Lawsuit probes secrecy in economic development

By Deborah Fisher
Executive Director of Tennessee Coalition for Open Government

When government officials get into the business of economic development, they usually face the choice between transparency and secrecy.

Too often, they choose secrecy. And sometimes the law allows it.

At the state level, specific exemptions to the Tennessee Public Records Act give the state’s Department of Economic and Community Development broad latitude to keep confidential who they are talking with and incentives they are offering.

Only after a deal is done, and the state has signed on the dotted line about how much money it has agreed to give a company in exchange for jobs, can the public find out about it.

That rubs some citizens and advocates for open government the wrong way, and has been fodder for news stories, especially when details are leaked or suspicions arise involving politics, fairness or special interests.

You can follow those threads in recent stories about Volkswagen plant incentives. You can also find it involving the previous administration’s deal to bring Electrolux to Memphis.

Local economic development boards

Despite this cloak around giving and getting state economic incentives, not all of our laws are written to shield such decision-making.

In fact, one particular statute makes clear that county-level economic development boards are subject to the Open Meetings Act: Tenn. Code 6-58-114.

This part of the law instructs each county to establish a “joint economic and community development board” the purpose of which is to “foster communication relative to economic and community development between and among governmental entities, industry, and private citizens.”

It goes on to say that each board must meet four times annually, minutes of all meetings must be recorded, and the meetings, including of its executive committee, are subject to the open meetings law.

A city or county has to certify its compliance with this part of the law if it wants to apply for any state grant, such as a community development grant.

Because of the open meetings requirement, citizens can have potentially more knowledge at the local level and potentially more say in how things get done than they can at the state level.

But you can’t deny the allure of secrecy. And local officials have sometimes gotten crosswise.

Citizens allege Open Meetings violations

A lawsuit in Greene County over the construction of a plant to make liquid ammonium nitrate (a component in industrial explosives) centers upon the secrecy around bringing it to town. (Read Greeneville Sun story about the lawsuit: Group files suit against county for rezoning on plant)

Environmentalists have fought hard since US Nitrogen’s plans came to light, concerned about the Nolichucky River and air quality.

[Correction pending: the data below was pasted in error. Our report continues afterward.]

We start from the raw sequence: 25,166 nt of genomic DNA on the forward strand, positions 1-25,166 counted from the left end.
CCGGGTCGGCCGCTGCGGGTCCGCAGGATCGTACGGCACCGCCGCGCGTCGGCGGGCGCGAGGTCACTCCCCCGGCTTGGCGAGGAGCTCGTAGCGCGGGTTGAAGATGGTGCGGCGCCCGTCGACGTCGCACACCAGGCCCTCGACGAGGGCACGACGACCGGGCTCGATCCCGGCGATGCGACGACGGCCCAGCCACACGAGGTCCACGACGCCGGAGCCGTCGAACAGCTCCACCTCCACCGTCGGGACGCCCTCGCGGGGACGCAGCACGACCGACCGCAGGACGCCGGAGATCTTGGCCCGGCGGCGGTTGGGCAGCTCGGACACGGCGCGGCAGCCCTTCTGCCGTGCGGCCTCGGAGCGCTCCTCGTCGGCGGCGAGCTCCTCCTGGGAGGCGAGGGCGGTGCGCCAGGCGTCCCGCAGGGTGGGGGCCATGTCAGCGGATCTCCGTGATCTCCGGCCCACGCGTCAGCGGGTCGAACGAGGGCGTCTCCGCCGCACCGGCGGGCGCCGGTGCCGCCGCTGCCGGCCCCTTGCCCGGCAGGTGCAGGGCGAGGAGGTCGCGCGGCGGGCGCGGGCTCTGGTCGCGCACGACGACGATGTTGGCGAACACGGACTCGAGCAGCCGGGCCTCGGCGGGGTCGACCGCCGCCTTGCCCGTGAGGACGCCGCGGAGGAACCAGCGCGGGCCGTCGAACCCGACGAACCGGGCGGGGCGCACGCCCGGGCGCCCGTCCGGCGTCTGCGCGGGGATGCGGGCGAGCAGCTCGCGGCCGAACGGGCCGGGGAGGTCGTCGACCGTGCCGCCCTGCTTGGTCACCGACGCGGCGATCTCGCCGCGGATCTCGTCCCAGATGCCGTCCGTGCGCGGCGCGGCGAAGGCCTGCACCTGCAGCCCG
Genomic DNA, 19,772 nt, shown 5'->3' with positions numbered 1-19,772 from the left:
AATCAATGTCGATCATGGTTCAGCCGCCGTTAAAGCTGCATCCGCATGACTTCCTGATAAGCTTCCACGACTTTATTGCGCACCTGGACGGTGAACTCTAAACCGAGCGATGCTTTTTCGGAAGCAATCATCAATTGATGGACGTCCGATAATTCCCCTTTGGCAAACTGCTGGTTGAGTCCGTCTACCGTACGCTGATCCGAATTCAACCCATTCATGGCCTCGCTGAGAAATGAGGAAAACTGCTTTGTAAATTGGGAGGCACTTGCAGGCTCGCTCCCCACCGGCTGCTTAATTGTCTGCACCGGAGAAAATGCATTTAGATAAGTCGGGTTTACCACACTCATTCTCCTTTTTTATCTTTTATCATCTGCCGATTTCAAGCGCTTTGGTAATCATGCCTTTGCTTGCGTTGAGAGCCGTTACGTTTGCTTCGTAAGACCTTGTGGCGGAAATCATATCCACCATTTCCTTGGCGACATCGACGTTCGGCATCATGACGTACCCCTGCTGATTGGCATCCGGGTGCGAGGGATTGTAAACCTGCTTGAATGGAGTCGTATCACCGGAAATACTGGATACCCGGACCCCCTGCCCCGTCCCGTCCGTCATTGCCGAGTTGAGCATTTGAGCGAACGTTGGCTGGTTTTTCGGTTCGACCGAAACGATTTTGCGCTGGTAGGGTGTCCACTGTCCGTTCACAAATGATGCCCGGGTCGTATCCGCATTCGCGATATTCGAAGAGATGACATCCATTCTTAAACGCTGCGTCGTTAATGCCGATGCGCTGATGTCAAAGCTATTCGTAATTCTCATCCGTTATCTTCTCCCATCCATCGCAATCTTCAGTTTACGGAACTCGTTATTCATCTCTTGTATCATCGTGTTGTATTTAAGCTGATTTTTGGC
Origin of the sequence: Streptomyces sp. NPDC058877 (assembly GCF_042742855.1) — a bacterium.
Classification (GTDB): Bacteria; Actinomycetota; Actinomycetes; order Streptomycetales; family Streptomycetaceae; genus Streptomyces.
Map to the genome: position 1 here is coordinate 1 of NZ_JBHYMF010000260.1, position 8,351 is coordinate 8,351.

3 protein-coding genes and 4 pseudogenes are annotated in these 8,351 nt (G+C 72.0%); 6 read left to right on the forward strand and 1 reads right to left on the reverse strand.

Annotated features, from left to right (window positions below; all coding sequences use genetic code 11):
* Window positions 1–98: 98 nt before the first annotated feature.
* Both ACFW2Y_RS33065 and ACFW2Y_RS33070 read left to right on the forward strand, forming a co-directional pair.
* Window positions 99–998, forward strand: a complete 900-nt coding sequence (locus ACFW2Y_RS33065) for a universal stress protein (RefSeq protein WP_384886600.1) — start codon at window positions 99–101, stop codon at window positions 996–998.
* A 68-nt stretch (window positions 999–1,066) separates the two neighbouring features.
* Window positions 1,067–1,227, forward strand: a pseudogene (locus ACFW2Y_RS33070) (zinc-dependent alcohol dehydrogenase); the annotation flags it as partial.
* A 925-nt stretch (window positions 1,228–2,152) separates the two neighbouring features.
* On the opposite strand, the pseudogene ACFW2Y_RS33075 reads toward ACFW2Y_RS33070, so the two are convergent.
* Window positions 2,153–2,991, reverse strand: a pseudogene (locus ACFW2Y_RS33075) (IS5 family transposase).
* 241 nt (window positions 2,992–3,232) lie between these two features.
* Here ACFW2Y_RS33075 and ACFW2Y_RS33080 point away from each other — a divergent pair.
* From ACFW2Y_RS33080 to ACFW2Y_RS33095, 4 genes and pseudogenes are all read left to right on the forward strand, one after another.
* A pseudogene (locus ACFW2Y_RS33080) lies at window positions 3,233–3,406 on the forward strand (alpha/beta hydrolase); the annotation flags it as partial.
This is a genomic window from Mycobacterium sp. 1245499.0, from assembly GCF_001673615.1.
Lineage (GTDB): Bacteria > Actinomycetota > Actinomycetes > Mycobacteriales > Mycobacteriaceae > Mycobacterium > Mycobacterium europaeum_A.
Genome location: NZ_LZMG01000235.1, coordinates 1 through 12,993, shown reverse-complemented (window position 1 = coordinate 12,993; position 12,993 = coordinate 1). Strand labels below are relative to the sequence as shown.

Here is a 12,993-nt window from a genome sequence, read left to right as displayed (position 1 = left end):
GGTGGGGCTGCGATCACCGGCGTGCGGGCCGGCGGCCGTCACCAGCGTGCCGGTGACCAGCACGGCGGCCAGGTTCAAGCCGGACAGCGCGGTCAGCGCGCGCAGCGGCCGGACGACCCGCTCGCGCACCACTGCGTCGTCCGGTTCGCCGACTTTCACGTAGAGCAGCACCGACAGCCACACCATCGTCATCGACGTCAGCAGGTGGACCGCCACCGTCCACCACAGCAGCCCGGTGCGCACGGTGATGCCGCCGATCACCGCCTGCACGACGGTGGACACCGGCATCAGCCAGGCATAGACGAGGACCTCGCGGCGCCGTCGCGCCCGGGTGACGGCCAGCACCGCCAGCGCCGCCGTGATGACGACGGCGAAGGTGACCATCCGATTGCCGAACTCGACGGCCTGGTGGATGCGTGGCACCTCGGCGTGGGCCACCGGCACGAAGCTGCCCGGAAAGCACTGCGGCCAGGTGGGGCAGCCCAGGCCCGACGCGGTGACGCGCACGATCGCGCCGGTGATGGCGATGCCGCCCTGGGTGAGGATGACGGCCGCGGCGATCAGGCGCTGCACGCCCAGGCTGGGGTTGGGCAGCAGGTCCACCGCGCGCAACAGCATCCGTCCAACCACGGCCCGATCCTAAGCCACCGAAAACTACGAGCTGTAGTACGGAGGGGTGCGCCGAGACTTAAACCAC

In February 2011, some neighboring property owners protested vigorously at the Greene County Planning Commission meeting where commissioners voted to change the zoning  for nearly 400 acres from “General Agricultural” and “Industrial” to “Heavy Impact Use” for use by a new industry without disclosing the company or what it wanted to build.

The lawsuit alleges specifically that the planning commission violated the Open Meetings Act by withholding information about the company and not giving adequate notice “of matters of significant public interest material to the rezoning application…”

Now attention has turned to the Greene County Partnership, which presented the zoning change to the Planning Commission, allowing the company to remain anonymous. 

Herbert Moncier, a Knoxville attorney, represents citizens who allege the Open Meetings Act and their constitutional rights were violated because of how government kept secret US Nitrogen's plans.

Herbert Moncier, a Knoxville attorney, represents citizens who allege the Open Meetings Act and their constitutional rights were violated because of how government kept secret US Nitrogen’s plans.

The citizens’ lawyer, Herbert Moncier of Knoxville, has presented documents to the court that show the county had asked for the Partnership to be recognized as its economic development board as early as 2001 to fulfill the state’s requirement when applying for state grants.

Such an organization is subject to the Tennessee Open Meetings Act.

The county attorney argued the Partnership was not the county’s economic development board and tried, unsuccessfully, to get them dismissed from the case.

All of this regarding economic development boards has come up before, next door in Unicoi County.

In 2003, the Tennessee Attorney General was asked if the Economic Development Board of Unicoi County was subject to the Open Meetings Act. The AG said no in its first opinion. But two months later revised that opinion and said that new documents showed the board had agreed to operate under the Sunshine Law because it had been used to satisfy the requirements of Tenn. Code 6-58-114.

Proposed bills out of Memphis for four years have sought to shield economic development efforts from the open records law. So far, they have gone nowhere.

Deborah Fisher can be reached at or (615) 602-4080. She writes regularly about open government issues.

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